Gerhard Richter, Birkenau, 2014, oil on canvas, 102 3/8 x 78 3/4".

Gerhard Richter, Birkenau, 2014, oil on canvas, 102 3/8 x 78 3/4".

Gerhard Richter

Gallery of Modern Art (GoMA)

Gerhard Richter, Birkenau, 2014, oil on canvas, 102 3/8 x 78 3/4".

For an institution with a reputation for blockbuster exhibitions and kid-friendly programming, the Gallery of Modern Art made an unusual choice when it decided to mount a Gerhard Richter retrospective—his first in Australia. This was a measured affair, in contrast with the almost concurrent survey of the works of Yayoi Kusama, whose loud colors and easy interactivity were more faithful to the GoMA brand. Centering on the idea that Richter’s fascination with the iconographic resonance of painting and photography has itself become iconic, “The Life of Images” shows how Richter has spent a lifetime scrutinizing the easy dissemination and apparent autonomy of the image. His wrestling with the mechanics of picture making—including its impact on personal and political memory—is key to the development of a post-1960s mode of painting that absorbs the effects of reproducibility while asserting the primacy of firsthand experience.

Given Australia’s sheer distance from most of the major private and public collections of Richter’s works, the exhibition was surprisingly comprehensive—enough to be forgiven for some obvious omissions, such as the seminal series “October 18 1977,” 1988, or the “Farbtafeln” (Color Charts) paintings that date back to the second half of the 1960s and the early ’70s, his first significant venture into abstraction after an association with West German Pop. Spanning 1962 to 2016, the show featured more than ninety works, including some of his best known, such as Uncle Rudi, 1965; Two Candles, 1982; Ema (Akt auf einer Treppe) (Ema [Nude on a Staircase]), 1992; September, 2009; key “Abstraktes Bild” (Abstract Painting) pieces; and the trauma-laden four-panel painting Birkenau, 2014—Richter’s response to historical photographs (brought to light by Georges Didi-Huberman) covertly documenting the Auschwitz-Birkenau concentration camp. Richter originally translated the grainy images onto the four canvases before developing them into abstracted palimpsests (as he did with many of his works). He used somber, but not gloomy, black and white, with subtle red and green smears, recalling Didi-Huberman’s account of the “lacunary necessity” informing the historical readability of images.

Unable to compete with the more far-reaching and authoritative Richter retrospectives such as “Panorama,” 2011–12, at Tate Modern, London, and “Forty Years of Painting,” 2002, at the Museum of Modern Art, New York, this one put particular emphasis on the productive role of documentation in his practice, signaled by works from series such as “Museum Visit,” 2011 (which uses photographs of the Tate retrospective as a painting surface), and by the prominent positioning of Atlas, 1962– (his ongoing part-artwork, part-exegetical project). The Brisbane retrospective marked the first time that a large portion of Atlas was exhibited as framed photographic panels (now titled Atlas Overview), installed with impressive effect in a long corridor adjacent to the exhibition rooms, as if a physical footnote.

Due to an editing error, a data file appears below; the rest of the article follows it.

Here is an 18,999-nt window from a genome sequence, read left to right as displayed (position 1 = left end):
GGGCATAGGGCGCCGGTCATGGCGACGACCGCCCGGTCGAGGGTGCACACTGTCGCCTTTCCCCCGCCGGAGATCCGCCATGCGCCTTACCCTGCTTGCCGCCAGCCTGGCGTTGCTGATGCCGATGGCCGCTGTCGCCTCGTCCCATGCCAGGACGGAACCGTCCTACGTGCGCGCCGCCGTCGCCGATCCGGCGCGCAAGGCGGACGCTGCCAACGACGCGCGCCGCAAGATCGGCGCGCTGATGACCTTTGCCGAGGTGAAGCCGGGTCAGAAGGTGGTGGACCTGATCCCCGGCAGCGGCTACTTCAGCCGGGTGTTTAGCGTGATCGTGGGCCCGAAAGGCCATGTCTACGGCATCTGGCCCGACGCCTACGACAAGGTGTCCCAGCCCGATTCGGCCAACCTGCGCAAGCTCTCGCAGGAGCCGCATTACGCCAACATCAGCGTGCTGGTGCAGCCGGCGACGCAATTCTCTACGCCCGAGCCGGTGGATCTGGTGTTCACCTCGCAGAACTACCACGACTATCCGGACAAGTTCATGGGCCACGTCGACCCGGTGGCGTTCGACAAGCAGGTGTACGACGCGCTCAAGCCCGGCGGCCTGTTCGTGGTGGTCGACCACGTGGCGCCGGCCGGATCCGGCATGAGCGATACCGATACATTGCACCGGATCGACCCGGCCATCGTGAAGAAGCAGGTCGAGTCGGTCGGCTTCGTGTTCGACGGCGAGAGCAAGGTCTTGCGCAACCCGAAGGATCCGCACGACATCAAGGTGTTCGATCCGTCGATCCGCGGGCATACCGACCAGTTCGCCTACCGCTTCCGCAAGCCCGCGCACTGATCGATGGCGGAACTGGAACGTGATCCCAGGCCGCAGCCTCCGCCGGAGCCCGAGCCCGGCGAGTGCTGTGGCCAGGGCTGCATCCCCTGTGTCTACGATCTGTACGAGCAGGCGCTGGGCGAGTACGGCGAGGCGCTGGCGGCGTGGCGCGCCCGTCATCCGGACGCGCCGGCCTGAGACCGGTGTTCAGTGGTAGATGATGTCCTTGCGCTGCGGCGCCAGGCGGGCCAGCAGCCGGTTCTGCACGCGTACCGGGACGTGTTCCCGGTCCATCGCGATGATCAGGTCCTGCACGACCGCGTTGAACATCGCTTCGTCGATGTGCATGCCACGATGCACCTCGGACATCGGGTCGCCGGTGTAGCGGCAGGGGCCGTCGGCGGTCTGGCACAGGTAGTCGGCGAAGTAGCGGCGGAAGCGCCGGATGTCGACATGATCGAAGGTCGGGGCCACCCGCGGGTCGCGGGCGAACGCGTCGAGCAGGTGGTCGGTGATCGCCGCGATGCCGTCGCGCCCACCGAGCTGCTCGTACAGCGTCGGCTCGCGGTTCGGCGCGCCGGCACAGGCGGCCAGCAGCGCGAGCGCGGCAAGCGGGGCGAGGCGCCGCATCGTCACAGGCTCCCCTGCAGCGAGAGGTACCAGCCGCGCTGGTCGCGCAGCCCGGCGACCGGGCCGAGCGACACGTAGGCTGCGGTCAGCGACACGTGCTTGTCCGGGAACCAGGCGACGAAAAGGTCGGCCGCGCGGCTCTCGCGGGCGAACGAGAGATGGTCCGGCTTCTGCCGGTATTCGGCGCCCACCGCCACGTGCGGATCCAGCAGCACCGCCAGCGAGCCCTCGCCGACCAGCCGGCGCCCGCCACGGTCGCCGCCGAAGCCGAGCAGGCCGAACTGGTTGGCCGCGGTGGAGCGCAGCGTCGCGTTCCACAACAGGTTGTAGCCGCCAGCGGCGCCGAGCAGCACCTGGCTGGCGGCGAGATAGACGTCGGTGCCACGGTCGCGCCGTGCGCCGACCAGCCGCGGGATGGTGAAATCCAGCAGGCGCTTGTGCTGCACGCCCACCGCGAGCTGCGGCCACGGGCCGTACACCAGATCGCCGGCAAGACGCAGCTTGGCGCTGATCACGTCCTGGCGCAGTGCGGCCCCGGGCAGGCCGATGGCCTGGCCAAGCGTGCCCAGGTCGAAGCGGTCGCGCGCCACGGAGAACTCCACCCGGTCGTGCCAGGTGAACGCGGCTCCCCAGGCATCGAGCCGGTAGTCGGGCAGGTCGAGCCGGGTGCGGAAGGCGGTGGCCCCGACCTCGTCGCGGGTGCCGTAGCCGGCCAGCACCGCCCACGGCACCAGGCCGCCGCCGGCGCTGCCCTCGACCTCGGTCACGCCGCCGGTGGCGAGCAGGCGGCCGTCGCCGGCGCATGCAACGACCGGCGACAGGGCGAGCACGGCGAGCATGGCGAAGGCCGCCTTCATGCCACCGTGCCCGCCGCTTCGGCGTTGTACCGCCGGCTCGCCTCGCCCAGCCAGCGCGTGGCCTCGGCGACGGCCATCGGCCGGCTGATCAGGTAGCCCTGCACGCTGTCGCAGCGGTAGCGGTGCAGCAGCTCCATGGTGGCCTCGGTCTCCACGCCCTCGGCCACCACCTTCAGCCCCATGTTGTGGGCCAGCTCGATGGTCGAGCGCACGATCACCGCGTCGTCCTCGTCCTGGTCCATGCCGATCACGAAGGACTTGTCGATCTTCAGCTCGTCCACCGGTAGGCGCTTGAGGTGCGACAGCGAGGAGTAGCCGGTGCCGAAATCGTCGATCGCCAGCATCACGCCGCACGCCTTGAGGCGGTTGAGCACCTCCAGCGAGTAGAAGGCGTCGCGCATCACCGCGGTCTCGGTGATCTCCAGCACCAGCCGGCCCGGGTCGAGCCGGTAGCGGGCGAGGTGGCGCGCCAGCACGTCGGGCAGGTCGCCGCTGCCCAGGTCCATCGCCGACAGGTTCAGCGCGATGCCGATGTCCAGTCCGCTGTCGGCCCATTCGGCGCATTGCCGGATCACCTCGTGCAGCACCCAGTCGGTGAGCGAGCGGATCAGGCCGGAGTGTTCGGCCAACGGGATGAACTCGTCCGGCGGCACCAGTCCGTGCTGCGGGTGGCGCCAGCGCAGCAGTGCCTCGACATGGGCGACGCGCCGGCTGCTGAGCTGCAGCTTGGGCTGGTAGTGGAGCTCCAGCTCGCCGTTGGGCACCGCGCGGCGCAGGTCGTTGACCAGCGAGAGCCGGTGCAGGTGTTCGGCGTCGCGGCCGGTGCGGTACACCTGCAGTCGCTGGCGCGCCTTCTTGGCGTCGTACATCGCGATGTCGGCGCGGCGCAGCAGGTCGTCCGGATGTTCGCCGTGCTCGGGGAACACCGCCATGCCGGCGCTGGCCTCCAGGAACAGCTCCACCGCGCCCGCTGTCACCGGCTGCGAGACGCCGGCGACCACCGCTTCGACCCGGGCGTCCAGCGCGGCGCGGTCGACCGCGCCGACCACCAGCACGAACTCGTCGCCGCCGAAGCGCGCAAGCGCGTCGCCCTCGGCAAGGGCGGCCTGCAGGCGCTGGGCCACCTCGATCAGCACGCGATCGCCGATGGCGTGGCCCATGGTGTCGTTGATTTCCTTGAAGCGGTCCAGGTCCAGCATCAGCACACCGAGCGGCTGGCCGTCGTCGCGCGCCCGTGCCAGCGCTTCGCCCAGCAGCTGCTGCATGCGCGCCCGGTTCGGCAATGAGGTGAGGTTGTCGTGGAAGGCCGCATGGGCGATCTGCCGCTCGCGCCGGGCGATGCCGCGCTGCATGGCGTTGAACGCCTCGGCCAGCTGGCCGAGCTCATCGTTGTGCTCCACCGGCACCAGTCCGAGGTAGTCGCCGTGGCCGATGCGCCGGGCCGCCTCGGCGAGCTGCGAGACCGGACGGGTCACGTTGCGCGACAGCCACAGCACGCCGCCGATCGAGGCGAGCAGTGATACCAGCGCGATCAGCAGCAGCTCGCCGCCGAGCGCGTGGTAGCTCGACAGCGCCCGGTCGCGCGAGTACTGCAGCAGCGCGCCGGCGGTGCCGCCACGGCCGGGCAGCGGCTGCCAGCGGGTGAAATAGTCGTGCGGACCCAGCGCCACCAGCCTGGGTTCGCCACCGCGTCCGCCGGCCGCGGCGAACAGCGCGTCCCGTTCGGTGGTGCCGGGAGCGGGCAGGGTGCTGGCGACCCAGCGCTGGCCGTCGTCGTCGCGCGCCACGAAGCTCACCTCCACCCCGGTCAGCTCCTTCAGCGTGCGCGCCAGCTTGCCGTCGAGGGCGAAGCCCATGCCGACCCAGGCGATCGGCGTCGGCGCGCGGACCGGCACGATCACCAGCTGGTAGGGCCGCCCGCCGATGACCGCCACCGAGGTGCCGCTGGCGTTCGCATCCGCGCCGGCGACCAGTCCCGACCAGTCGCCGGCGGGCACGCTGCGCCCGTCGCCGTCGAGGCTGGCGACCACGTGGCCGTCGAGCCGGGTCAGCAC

Although the catalogue lacks the art-historical breadth and diversity of voices expected from a survey exhibition of such a renowned artist, principal curator and local art historian Rosemary Hawker convincingly argues that paradox is key to understanding Richter’s work, which can seem at once self-referential and removed, monothematic and indiscriminate. Instead of pigeonholing his career, Hawker focused the exhibition on the eighty-six-year-old artist’s relentless inquisitiveness, which she aligned with the contemporary promiscuity of images.

Against a sunny, subtropical Brisbane backdrop—and counterpointed by Kusama’s bright Pop next door—the exhibition made the weight of post–World War II German history palpable. Despite this, any gloominess was offset by a sense of Richter’s propensity for experimentation—his expectant search for the perfect process that might, as if by chance, reveal both the fullness and the emptiness that affords iconic objects their status. Exemplary in this regard was the dizzying digital print Strip, 2012. Composed of countless colored lines sampled from a digital image of an earlier abstract painting, the work compels close inspection of its hybrid appearance only to invoke an affective power—a luminousness—that derives from somewhere else.

Wes Hill